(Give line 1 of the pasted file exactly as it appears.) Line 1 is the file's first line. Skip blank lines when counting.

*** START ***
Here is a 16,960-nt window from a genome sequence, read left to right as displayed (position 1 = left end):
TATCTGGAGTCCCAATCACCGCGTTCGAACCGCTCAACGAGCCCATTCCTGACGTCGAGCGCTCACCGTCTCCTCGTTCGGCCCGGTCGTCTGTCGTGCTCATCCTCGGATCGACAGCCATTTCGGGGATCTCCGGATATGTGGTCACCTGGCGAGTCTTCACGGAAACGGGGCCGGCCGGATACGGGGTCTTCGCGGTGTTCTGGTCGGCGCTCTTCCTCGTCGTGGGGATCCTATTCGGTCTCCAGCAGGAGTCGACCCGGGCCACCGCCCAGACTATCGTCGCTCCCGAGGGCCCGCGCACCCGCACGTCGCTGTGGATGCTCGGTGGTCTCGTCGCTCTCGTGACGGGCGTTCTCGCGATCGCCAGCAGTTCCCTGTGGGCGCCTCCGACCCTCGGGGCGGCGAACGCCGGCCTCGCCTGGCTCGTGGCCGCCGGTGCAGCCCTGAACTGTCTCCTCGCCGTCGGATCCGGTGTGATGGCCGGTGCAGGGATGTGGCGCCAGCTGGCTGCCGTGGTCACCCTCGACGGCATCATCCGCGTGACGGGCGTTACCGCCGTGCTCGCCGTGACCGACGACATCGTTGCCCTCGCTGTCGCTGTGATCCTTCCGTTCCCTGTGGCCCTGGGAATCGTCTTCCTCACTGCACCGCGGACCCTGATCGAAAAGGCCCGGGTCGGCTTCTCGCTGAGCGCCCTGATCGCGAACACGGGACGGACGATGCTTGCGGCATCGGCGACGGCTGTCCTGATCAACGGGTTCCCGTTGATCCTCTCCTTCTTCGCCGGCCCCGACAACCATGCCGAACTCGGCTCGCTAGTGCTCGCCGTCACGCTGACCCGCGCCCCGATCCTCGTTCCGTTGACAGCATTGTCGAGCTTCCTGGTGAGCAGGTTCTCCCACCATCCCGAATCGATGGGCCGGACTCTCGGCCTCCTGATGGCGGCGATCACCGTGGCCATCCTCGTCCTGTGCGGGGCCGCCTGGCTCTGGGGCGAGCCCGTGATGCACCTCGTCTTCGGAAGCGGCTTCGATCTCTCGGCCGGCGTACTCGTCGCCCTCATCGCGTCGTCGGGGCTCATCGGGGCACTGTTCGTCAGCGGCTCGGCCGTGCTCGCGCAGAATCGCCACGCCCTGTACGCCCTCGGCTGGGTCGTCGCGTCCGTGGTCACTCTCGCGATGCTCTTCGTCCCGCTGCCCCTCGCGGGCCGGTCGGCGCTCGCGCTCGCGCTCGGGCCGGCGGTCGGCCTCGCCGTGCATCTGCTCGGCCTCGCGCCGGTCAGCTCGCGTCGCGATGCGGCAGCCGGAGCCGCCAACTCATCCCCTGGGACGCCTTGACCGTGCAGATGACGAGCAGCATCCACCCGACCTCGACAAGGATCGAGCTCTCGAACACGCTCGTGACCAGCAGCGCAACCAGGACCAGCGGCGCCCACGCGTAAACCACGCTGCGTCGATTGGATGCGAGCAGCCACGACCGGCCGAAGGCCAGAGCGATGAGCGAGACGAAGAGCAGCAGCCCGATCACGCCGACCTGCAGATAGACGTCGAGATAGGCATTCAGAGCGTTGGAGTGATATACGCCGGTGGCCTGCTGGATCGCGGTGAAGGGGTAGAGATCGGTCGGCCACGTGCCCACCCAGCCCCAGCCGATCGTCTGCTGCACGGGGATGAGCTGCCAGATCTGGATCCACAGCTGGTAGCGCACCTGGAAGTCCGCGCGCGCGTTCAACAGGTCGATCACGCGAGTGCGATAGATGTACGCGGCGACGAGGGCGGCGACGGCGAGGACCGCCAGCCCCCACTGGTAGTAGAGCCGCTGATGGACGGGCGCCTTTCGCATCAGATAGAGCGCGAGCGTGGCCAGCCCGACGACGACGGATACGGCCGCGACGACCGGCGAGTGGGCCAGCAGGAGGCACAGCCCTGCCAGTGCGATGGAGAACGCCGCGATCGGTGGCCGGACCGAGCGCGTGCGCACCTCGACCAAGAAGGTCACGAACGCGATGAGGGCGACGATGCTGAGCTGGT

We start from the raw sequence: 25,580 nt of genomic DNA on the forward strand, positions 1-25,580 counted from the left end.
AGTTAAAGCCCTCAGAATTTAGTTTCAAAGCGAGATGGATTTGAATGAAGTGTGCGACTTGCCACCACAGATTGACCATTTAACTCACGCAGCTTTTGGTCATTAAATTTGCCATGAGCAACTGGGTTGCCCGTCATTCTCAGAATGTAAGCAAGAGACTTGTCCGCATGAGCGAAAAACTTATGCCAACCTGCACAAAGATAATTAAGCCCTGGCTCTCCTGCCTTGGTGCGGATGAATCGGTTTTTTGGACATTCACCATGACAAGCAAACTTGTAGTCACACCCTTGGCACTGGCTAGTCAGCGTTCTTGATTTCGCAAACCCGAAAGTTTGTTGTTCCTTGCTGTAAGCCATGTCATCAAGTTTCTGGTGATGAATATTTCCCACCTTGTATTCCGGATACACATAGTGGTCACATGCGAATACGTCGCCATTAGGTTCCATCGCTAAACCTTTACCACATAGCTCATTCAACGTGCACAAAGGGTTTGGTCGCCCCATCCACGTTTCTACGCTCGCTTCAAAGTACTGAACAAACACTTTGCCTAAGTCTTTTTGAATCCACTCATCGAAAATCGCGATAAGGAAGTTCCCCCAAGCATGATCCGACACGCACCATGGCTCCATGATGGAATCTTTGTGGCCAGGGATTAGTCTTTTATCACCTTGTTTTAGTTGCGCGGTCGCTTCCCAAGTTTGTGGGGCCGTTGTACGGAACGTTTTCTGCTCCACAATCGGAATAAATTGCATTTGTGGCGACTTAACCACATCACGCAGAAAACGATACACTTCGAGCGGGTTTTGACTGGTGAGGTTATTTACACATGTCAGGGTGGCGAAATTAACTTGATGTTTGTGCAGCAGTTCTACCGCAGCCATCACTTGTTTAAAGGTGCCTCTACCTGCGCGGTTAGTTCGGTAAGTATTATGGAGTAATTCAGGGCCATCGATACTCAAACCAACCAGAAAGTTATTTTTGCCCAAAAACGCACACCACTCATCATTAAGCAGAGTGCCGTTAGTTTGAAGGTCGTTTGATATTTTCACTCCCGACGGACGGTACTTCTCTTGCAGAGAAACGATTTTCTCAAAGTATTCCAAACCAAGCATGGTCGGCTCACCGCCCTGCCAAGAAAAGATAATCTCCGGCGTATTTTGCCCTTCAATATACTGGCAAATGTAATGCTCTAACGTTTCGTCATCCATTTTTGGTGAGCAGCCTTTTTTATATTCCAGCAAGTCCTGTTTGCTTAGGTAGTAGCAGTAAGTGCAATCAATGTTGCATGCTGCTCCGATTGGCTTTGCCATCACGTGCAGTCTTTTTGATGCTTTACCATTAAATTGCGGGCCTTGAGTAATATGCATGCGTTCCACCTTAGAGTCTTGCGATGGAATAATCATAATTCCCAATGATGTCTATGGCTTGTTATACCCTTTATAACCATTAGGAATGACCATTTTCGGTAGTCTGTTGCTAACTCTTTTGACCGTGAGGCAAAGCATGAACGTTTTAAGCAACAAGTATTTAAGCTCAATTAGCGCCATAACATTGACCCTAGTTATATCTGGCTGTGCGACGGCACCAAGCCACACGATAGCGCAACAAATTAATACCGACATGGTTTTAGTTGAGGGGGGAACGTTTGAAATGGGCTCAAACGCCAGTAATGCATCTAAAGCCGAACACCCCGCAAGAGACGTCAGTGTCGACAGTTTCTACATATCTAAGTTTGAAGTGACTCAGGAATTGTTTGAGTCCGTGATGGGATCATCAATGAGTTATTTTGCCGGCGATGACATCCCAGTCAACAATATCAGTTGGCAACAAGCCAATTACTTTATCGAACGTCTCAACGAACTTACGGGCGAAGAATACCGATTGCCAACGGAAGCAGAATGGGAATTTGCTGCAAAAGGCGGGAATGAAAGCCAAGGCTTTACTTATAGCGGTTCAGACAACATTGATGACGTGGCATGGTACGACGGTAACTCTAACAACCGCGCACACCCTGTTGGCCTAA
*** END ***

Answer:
Here is a 16,960-nt window from a genome sequence, read left to right as displayed (position 1 = left end):